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We'll Need to Treat Hypocrisy More Kindly

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An age of transparency looms, and people and institutions everywhere are terrified. Private citizens have only as much privacy as may survive the efforts of hucksters and bureaucrats to collect every trace of information abroad in the world. Closet miscreants, secret philanderers, solitary onanists are in constant danger of exposure by wire and camera. Corporations and government agencies are outed as criminal enterprises. No practitioner of human activity traditionally done behind a veil can be certain any longer of concealment.

I find I couldn't be more pleased. I was tired of the bullshit.

But the full disclosure of everything, and the accountability that follows, threatens doom to the oldest, most widespread, most frequently charged and invariably denied human appurtenance of them all: hypocrisy.

We're all going to have to come to grips with this problem, and soon.

At the same time universal awareness of everyone's secrets renders blackmail impossible, it will also expose every apparent or obvious hypocrisy to the light of day -- and most painfully, I should think, for the hypocrite hermself*. As a hypocrite of long standing but no unusual distinction, I'm less daunted by the thought of being unmasked to fellow citizens, who probably have suspected me all along, than by the thought of having to come clean by giving up hypocrisies that have made my life supportable. If I were required to put up or shut up on any number of noble pretensions, I think I might have to kill myself.

Accordingly, I'd like to propose that all of us cut all of the others a break. If the default answer to the charge "You're a hypocrite!" necessarily becomes "Well, duh!", then the charge loses its currency, and we can hope it'll go away. Once our hypocrisies are a matter of public record, we'll all feel obliged to do better. Just imagine the benefits!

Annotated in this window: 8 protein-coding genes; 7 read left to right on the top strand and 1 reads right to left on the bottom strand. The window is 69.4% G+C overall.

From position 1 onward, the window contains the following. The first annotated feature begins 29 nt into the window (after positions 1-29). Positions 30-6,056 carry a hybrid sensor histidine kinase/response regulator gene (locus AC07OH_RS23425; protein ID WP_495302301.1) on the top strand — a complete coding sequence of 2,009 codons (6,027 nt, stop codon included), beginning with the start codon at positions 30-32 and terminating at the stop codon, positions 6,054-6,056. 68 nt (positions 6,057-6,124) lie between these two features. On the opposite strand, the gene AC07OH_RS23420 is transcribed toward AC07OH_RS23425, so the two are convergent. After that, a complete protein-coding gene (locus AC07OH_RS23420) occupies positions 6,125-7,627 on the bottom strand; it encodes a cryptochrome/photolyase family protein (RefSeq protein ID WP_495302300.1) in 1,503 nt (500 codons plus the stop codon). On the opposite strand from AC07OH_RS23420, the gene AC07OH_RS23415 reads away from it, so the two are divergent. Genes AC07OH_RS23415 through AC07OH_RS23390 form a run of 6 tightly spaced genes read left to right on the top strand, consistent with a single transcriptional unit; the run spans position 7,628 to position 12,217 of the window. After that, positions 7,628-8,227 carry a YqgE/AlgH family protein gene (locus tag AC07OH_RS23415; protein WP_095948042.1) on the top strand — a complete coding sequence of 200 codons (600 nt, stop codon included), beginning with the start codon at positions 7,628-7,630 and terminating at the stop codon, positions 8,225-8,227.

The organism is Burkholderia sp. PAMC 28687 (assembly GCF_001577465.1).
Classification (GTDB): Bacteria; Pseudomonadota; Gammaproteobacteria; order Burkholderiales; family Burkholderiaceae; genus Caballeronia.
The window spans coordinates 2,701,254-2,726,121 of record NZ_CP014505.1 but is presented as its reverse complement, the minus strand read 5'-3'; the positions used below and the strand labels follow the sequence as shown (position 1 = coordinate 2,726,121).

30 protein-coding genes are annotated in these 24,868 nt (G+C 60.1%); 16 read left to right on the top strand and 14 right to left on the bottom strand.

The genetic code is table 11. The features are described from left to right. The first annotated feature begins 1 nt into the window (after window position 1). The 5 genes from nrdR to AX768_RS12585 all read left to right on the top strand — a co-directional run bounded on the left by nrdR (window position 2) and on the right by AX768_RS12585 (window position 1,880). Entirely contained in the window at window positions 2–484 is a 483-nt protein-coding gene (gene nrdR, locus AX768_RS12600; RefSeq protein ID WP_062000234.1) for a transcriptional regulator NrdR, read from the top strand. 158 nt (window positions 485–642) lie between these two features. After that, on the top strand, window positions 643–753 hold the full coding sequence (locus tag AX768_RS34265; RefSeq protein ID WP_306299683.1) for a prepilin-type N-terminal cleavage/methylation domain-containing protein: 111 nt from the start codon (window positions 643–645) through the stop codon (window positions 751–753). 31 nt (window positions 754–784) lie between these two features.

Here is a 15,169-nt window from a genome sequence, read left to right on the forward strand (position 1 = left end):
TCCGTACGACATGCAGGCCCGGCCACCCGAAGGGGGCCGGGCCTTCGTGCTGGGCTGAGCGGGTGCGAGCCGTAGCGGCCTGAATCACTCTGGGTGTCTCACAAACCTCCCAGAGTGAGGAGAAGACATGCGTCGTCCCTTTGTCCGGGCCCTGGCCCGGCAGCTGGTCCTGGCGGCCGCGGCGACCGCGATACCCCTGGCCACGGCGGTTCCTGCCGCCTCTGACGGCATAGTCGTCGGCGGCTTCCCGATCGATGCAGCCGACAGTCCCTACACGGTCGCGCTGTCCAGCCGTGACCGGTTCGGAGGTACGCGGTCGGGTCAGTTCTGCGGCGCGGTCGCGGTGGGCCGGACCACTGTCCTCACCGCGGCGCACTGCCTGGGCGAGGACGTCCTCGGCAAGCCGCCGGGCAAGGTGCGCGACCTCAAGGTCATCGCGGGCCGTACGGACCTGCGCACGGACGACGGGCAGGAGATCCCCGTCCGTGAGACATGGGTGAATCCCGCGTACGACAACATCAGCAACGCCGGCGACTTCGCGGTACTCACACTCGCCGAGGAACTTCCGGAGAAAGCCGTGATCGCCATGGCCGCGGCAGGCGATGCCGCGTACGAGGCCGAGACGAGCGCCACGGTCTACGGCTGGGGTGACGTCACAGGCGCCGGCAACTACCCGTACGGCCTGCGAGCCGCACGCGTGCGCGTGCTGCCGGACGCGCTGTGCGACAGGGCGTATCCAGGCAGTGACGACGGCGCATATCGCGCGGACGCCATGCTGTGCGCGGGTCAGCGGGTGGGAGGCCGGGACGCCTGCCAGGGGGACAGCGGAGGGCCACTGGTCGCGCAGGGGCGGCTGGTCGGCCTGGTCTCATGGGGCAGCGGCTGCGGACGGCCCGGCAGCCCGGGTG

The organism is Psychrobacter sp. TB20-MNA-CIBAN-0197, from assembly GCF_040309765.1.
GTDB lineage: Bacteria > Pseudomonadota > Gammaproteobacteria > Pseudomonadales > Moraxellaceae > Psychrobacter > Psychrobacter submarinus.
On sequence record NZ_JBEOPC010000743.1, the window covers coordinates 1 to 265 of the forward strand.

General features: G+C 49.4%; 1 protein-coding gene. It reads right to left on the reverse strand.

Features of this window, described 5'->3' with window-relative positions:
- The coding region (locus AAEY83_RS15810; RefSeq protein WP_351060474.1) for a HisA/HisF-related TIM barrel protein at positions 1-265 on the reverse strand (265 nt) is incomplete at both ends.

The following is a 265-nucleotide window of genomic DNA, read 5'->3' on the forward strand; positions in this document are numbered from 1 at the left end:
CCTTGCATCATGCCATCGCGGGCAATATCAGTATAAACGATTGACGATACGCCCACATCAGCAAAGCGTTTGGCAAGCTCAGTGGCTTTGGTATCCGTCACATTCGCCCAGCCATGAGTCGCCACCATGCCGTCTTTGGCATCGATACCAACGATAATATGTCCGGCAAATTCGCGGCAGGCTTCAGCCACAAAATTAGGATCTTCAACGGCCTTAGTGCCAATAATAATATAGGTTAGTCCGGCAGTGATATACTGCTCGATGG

Unfortunately, the cognitive dissonance that will prompt potential saints like you and me to reform, will not do so with corporations, which, while persons under the law, by their fiduciary duty to maximize profit for their shareholders are of necessity sociopathic persons. In their case, coercion will be required.

As for governments, we'll have to take those back. That's what the whistleblowers are for.


*Gender-neutral yet grammatical pronoun.

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My glib attempt at a labor-saving biographical note, viz., "D. E. Tingle is a severely neglected novelist and occasional malcontent. Google him.", did not pass muster with the editors. Understandably. Here is some of what it leaves out: Full (more...)

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We'll Need to Treat Hypocrisy More Kindly

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